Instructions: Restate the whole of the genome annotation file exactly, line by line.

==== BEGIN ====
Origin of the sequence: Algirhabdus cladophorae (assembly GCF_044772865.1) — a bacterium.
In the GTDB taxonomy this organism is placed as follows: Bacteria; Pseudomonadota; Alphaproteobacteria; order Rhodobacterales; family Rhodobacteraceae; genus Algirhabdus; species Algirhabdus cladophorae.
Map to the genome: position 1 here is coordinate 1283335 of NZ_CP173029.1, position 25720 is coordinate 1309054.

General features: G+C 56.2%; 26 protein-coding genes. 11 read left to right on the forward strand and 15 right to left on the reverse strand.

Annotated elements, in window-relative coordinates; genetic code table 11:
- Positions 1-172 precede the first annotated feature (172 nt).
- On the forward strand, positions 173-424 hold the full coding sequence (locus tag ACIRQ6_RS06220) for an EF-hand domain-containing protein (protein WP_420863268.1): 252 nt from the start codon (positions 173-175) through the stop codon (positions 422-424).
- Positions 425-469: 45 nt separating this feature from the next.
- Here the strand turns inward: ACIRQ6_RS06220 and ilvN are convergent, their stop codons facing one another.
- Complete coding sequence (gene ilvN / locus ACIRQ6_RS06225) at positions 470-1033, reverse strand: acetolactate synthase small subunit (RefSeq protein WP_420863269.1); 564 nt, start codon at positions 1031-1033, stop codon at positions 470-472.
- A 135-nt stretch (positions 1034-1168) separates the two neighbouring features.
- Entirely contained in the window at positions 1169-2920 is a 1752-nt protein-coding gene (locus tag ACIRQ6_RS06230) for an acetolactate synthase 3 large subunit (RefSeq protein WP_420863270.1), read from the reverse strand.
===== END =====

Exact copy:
Origin of the sequence: Algirhabdus cladophorae (assembly GCF_044772865.1) — a bacterium.
In the GTDB taxonomy this organism is placed as follows: Bacteria; Pseudomonadota; Alphaproteobacteria; order Rhodobacterales; family Rhodobacteraceae; genus Algirhabdus; species Algirhabdus cladophorae.
Map to the genome: position 1 here is coordinate 1283335 of NZ_CP173029.1, position 25720 is coordinate 1309054.

General features: G+C 56.2%; 26 protein-coding genes. 11 read left to right on the forward strand and 15 right to left on the reverse strand.

Annotated elements, in window-relative coordinates; genetic code table 11:
- Positions 1-172 precede the first annotated feature (172 nt).
- On the forward strand, positions 173-424 hold the full coding sequence (locus tag ACIRQ6_RS06220) for an EF-hand domain-containing protein (protein WP_420863268.1): 252 nt from the start codon (positions 173-175) through the stop codon (positions 422-424).
- Positions 425-469: 45 nt separating this feature from the next.
- Here the strand turns inward: ACIRQ6_RS06220 and ilvN are convergent, their stop codons facing one another.
- Complete coding sequence (gene ilvN / locus ACIRQ6_RS06225) at positions 470-1033, reverse strand: acetolactate synthase small subunit (RefSeq protein WP_420863269.1); 564 nt, start codon at positions 1031-1033, stop codon at positions 470-472.
- A 135-nt stretch (positions 1034-1168) separates the two neighbouring features.
- Entirely contained in the window at positions 1169-2920 is a 1752-nt protein-coding gene (locus tag ACIRQ6_RS06230) for an acetolactate synthase 3 large subunit (RefSeq protein WP_420863270.1), read from the reverse strand.